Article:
[The Korea Times US] LOS ANGELES, Aug. 2 (Yonhap) — A global K-pop festival in Los Angeles has brought together local fans, going beyond race, age group and gender, creating a giant melting pot of music lovers who danced and sang along with the artists from the other side of the globe.

Some 12,000 K-pop fans surged to KCON 2016 LA, the Los Angeles run of the world’s largest K-pop festival, on Saturday (local time). The event ran from July 29 to 31.

Tears filled up the eyes of female fans when South Korean star actor Lee Min-ho showed up in the cultural event. The celebrity is one of the icons of “hallyu,” or the global spread of Korean pop culture.

A group of Caucasian male fans hopped merrily while Korean girl groups IOI and GFriend staged adorable performances. Girls rallied as boy bands Block B and SHINee exploded onto the stage, while some middle-aged women sang along to the songs of Turbo, a group from the late 1990s.

At a glance, the scene was quite similar to major K-pop events in South Korea, except for the highly diverse audience of the city of angels — a blend of Caucasians, African-Americans, Hispanics, Asians and Middle Easterners.

Even hours before the K-pop concerts began, visitors formed a long line around the Staples Center, where KCON 2016 LA took place. Some drove to LA from the Great Plains, some flew from New York. The tickets sold out fast, including the three-day free passes, as pricy as about $900 per adult. Some K-pop lovers save up money for the tickets, according to the officials of CJ Entertainment, the event’s organizer.

In addition to the K-pop concerts, local visitors enjoyed fun cultural activities, including the virtual reality showcase, in which they took photos with virtual images of their favorite South Korean stars and performed K-pop idol dance moves.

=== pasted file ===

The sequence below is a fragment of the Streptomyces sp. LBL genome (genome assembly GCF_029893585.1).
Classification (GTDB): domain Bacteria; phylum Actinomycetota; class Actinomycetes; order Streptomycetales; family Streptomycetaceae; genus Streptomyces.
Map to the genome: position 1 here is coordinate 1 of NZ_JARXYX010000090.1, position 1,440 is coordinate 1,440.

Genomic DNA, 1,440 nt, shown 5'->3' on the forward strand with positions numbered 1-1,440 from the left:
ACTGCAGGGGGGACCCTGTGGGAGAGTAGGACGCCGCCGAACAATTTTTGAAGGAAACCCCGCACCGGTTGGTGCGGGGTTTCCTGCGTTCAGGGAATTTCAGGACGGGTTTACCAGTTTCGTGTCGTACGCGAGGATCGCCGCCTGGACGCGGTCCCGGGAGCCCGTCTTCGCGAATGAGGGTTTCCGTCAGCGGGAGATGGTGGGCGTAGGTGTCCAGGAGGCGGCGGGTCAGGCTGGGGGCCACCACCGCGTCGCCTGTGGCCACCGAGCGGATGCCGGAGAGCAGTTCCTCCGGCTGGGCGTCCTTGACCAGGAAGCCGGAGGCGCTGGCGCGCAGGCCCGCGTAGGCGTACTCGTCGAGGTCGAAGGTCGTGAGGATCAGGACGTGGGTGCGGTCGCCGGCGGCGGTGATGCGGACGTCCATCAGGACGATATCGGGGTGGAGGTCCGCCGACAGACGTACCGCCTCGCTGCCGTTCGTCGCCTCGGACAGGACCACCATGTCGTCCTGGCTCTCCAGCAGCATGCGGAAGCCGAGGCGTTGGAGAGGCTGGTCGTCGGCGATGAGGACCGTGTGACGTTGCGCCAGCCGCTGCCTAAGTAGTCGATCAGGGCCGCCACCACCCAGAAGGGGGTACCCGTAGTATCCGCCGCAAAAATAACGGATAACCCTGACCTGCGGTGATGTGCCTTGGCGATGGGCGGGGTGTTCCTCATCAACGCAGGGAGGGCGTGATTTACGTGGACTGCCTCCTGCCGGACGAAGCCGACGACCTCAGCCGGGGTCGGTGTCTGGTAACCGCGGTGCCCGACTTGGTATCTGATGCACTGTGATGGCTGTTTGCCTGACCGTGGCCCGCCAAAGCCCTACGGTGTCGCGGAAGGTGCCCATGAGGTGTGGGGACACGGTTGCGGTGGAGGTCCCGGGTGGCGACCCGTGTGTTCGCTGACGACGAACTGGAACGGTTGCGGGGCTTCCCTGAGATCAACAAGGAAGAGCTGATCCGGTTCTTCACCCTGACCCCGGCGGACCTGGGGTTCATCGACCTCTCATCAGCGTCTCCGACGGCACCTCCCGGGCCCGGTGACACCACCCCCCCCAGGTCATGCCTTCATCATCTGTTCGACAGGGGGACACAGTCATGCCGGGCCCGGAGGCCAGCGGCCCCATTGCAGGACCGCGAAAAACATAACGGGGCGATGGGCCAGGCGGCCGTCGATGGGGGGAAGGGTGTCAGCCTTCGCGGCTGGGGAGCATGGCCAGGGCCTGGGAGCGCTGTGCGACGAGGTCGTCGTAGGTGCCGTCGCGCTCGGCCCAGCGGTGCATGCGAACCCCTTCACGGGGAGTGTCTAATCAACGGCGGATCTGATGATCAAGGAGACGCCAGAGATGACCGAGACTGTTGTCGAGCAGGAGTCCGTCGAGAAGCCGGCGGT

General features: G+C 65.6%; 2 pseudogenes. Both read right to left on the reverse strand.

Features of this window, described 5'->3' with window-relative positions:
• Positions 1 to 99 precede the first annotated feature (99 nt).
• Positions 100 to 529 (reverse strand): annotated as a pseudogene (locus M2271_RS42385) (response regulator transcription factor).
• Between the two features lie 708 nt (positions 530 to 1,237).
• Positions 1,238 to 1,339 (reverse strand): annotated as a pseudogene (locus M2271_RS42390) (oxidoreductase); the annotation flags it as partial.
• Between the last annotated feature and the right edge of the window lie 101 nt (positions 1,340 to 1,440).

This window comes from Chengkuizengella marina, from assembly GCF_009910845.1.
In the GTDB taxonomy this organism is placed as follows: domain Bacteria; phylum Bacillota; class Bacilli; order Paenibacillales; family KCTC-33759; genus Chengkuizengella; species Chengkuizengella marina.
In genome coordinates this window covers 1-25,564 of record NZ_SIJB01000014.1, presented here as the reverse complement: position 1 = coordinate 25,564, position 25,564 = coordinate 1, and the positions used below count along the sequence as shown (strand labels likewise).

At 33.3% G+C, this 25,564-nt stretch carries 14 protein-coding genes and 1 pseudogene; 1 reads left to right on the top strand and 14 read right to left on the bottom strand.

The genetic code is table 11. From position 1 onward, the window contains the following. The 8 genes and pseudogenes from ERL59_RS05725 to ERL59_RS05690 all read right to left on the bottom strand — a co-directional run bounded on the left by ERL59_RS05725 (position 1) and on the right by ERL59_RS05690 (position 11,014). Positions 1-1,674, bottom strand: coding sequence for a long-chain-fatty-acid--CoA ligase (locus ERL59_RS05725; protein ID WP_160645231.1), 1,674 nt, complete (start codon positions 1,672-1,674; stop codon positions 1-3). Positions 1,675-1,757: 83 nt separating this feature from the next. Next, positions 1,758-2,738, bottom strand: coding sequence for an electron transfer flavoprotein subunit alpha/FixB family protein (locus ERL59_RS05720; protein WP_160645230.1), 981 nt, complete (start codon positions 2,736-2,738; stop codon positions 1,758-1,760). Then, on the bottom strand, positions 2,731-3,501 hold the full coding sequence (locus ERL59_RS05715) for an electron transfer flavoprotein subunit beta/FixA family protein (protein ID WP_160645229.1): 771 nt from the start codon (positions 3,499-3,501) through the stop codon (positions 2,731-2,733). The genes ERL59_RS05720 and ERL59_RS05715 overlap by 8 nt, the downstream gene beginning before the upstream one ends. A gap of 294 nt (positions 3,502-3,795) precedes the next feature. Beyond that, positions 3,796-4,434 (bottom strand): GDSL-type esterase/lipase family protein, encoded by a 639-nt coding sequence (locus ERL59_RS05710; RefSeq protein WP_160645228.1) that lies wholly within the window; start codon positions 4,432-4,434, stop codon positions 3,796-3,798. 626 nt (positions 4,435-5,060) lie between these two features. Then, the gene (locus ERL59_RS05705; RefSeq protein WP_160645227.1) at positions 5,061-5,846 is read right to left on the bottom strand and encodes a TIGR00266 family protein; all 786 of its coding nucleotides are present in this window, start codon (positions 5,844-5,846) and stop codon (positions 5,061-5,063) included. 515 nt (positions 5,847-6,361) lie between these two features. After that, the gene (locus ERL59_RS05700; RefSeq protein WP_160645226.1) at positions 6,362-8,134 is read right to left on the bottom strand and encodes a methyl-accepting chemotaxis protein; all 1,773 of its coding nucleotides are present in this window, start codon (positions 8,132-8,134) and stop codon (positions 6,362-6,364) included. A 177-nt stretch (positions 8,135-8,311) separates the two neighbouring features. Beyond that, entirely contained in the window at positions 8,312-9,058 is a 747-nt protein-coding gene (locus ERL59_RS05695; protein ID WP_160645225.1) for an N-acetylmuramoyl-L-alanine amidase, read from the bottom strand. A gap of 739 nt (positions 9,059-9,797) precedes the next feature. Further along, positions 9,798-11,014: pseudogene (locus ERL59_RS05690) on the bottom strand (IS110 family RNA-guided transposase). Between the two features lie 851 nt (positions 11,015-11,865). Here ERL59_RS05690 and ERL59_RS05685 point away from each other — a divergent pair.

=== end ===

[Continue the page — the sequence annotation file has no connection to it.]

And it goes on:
K-food trucks also hailed them with some of the most popular Korean food in the U.S. — bibimbap, or a rice bowl with vegetables and red pepper sauce, and bulgogi, or Korean-style barbecue.

The scale and popularity of KCON has grown fast. The first KCON event in Irvine, California, in 2012 attracted only 10,000 spectators. In 2016, CJ Entertainment aims to draw 200,000 visitors to seven KCON events in major cities around the world, such as Abu Dhabi, Paris, Tokyo, New York and Los Angeles.

From 2020 and on, the South Korean entertainment giant plans to hold at least 10 rounds of the KCON for a minimum of 400,000 visitors.

Besides spectators, this year’s cultural festival has drawn a number of SME marketers and self-employed creators. Both KCON Japan 2016 in April and KCON Paris 2016 in June drew some 40 corporate participants. In the latest LA run, KCON drew about 90 SMEs to take part in the Korean content convention.

CJ Entertainment expected that KCON will attract a rising number of millennials, who are potential consumers of Korean culture and products as they are fast to set and adopt new trends.

“The fifth and latest run of this year’s KCON in LA has shown us the growth potential of hallyu culture as the future mainstream trend in the global scene,” a CJ Entertainment official said. “We take pride in arranging events that the whole world can come together and enjoy.”

<Featured Image: This photo, released courtesy of CJ Entertainment, shows U.S. fans of Korean pop music lining up outside the Staples Center in Irvine for KCON 2016 LA, the Los Angeles leg of the world’s largest K-pop festival, held from July 29-31, 2016.>

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